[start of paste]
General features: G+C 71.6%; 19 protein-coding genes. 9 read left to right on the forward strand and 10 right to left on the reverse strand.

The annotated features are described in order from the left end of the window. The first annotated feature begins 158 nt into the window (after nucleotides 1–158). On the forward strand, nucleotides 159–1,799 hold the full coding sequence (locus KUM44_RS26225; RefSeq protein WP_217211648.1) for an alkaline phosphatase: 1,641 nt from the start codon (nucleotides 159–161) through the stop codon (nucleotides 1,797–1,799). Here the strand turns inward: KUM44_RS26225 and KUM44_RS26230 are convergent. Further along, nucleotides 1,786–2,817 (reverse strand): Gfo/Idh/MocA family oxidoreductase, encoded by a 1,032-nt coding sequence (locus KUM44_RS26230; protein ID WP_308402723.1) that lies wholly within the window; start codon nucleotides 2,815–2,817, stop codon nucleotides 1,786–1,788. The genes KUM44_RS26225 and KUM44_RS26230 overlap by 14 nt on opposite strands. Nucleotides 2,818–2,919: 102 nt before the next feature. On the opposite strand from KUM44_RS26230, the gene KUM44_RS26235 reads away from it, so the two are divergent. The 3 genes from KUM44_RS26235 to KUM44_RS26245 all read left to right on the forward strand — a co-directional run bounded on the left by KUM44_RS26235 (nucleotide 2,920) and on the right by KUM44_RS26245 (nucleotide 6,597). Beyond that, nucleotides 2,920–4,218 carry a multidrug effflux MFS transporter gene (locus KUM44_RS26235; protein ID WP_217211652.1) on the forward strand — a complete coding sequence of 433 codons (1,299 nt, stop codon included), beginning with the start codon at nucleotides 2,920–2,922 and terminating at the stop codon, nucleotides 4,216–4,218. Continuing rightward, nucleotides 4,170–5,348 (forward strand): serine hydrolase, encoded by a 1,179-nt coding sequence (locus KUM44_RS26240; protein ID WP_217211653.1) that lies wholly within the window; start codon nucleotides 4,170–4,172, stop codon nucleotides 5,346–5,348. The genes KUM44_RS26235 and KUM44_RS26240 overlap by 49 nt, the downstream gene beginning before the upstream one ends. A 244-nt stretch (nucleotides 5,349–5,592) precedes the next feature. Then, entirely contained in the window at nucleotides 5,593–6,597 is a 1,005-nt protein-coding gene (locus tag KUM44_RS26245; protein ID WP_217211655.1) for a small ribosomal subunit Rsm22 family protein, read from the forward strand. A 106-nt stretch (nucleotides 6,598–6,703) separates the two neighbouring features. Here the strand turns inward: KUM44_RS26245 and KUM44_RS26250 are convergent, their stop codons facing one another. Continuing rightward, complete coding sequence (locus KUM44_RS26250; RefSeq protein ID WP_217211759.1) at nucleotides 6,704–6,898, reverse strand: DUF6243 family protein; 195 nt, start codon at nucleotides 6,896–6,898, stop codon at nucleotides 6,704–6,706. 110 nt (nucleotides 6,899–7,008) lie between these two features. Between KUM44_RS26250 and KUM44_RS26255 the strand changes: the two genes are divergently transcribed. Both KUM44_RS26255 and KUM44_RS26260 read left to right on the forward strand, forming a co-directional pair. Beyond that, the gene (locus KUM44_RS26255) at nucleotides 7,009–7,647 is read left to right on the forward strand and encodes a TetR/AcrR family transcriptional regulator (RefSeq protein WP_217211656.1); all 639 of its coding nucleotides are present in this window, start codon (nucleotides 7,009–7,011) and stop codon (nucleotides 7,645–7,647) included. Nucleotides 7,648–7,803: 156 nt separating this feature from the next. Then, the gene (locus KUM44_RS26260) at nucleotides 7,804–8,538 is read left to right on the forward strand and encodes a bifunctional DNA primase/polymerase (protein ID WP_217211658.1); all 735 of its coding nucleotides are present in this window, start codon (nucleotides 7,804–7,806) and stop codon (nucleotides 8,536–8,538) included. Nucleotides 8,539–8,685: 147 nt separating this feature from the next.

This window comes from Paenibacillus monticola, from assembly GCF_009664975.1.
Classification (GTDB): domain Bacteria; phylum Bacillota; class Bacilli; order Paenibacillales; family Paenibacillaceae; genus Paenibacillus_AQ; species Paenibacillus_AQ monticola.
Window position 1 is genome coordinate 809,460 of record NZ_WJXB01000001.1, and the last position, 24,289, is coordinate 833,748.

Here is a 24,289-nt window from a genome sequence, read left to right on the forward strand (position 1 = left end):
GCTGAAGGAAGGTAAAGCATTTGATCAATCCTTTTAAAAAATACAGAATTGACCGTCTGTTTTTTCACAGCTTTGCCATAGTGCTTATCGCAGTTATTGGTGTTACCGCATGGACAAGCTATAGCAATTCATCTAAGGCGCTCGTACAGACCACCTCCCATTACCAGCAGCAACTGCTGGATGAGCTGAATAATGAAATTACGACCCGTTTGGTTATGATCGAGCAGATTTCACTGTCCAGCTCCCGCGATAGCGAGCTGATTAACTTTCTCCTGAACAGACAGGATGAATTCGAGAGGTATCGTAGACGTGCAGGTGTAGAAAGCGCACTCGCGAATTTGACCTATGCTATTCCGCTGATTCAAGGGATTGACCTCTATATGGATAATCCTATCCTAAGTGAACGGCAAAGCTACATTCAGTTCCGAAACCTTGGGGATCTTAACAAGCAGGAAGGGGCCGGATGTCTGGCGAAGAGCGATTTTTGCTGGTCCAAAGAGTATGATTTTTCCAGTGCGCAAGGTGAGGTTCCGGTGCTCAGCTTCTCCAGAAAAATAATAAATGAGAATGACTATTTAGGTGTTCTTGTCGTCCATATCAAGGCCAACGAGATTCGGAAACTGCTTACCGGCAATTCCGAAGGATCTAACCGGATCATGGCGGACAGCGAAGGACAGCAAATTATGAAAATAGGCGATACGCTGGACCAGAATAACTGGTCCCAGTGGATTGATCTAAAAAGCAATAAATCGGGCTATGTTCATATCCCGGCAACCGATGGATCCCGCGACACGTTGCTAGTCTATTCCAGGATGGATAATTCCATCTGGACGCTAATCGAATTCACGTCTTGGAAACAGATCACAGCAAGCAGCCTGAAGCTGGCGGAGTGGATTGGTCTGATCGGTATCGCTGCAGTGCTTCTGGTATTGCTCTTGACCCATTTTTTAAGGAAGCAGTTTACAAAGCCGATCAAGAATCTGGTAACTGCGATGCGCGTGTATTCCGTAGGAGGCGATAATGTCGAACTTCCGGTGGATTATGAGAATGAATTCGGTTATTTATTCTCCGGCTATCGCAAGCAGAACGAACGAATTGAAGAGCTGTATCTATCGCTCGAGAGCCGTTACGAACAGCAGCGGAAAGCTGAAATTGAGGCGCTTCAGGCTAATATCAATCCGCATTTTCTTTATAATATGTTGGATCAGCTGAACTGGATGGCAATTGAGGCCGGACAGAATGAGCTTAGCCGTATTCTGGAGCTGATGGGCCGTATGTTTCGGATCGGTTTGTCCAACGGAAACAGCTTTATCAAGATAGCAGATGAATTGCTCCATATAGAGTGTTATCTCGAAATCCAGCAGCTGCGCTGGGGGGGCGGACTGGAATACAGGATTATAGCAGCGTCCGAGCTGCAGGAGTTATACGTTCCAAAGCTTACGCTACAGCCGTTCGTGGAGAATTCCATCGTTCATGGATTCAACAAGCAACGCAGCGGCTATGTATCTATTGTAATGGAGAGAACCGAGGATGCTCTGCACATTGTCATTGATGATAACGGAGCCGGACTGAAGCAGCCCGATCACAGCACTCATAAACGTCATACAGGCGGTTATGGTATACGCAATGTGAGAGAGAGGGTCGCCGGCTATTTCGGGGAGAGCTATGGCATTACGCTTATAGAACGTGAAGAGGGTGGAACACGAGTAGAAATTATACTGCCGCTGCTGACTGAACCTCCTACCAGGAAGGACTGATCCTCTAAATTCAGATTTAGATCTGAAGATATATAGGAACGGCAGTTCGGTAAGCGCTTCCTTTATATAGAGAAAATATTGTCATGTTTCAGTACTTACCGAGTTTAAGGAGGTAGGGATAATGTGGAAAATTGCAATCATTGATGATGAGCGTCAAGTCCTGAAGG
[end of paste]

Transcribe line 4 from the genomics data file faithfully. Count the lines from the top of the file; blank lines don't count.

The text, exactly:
Classification (GTDB): domain Bacteria; phylum Bacillota; class Bacilli; order Paenibacillales; family Paenibacillaceae; genus Paenibacillus_AQ; species Paenibacillus_AQ monticola.